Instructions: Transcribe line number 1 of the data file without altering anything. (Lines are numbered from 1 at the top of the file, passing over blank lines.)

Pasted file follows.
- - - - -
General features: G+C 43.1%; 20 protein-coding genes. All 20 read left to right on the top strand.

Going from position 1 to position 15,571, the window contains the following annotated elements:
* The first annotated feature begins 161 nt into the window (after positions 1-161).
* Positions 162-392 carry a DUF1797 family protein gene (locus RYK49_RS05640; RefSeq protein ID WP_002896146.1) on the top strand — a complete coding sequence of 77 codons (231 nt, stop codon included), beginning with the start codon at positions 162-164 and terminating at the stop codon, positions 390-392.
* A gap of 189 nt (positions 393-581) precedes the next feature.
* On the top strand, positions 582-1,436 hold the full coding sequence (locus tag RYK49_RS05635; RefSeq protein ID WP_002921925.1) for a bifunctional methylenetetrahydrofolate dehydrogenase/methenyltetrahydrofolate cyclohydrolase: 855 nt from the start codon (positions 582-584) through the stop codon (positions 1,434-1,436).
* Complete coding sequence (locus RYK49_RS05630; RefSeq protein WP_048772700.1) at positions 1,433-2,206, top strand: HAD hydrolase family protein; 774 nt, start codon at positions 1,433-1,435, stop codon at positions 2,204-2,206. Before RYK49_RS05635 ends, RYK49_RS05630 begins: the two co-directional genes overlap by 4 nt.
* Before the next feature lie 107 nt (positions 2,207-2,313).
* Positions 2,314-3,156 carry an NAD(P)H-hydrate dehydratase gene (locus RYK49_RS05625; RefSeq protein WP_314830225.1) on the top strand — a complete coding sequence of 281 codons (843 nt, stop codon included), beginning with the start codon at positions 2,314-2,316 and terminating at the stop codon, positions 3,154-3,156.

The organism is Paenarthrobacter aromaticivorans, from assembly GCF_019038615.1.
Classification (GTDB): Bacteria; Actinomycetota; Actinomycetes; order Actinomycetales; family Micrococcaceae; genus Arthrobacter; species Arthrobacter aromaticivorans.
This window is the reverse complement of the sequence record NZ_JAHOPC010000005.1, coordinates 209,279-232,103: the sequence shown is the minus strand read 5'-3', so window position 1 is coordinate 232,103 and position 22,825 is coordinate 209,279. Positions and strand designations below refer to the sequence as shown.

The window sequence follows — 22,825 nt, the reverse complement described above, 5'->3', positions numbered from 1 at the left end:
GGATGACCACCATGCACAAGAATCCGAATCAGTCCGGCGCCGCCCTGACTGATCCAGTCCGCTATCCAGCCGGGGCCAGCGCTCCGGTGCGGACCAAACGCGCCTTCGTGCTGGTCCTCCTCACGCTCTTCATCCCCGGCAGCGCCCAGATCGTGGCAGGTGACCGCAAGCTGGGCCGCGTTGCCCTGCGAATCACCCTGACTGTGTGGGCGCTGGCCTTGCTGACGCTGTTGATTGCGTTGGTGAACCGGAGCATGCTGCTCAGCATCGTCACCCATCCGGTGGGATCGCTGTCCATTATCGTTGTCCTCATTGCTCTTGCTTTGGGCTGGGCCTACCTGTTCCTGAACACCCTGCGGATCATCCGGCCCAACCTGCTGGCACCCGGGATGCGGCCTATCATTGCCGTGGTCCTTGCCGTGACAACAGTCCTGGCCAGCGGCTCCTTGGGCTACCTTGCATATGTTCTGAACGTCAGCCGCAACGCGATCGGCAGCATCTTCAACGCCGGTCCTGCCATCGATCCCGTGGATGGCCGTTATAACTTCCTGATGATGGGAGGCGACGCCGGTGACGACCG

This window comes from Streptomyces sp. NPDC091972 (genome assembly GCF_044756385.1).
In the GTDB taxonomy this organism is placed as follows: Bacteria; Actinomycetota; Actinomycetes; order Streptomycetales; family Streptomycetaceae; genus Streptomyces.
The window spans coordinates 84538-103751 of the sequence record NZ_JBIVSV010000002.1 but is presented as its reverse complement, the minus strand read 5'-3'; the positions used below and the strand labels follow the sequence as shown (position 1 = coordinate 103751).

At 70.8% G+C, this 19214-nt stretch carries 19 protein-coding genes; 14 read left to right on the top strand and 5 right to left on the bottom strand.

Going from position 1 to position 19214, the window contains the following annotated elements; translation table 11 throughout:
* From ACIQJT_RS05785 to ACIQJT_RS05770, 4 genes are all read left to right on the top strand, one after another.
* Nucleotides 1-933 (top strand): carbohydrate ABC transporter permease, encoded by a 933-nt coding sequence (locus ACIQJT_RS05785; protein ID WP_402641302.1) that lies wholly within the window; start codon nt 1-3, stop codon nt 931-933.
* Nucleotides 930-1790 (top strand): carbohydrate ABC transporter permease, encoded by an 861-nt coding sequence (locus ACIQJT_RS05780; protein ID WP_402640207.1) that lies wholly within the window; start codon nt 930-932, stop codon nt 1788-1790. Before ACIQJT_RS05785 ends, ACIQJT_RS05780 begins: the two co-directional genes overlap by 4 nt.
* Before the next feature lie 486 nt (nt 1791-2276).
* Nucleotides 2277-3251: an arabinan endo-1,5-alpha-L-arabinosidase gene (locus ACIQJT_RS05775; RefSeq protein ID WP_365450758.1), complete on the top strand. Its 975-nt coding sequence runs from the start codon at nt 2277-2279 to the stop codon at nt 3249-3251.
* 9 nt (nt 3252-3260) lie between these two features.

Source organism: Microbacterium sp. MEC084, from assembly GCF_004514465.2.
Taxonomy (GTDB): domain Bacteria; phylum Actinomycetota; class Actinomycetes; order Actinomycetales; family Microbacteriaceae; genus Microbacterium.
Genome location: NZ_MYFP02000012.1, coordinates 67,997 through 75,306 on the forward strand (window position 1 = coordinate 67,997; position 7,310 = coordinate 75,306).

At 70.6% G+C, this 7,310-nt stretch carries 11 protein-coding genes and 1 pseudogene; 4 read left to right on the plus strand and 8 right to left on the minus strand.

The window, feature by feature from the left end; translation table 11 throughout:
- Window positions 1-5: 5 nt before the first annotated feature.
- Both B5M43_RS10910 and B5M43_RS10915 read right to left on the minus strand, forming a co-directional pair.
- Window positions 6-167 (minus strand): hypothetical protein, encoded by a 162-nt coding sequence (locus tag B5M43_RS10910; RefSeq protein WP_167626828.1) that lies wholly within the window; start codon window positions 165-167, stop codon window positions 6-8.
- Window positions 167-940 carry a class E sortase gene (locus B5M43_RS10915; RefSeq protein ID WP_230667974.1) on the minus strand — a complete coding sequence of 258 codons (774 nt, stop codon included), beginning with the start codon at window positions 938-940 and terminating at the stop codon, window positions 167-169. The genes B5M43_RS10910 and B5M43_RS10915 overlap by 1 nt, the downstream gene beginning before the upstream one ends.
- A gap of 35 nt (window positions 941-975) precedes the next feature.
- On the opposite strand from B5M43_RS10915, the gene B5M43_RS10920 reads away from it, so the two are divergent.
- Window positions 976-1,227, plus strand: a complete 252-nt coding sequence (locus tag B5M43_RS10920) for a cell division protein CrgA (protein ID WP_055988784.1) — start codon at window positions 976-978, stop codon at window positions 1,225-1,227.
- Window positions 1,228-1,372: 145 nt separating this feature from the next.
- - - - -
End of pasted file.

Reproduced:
General features: G+C 43.1%; 20 protein-coding genes. All 20 read left to right on the top strand.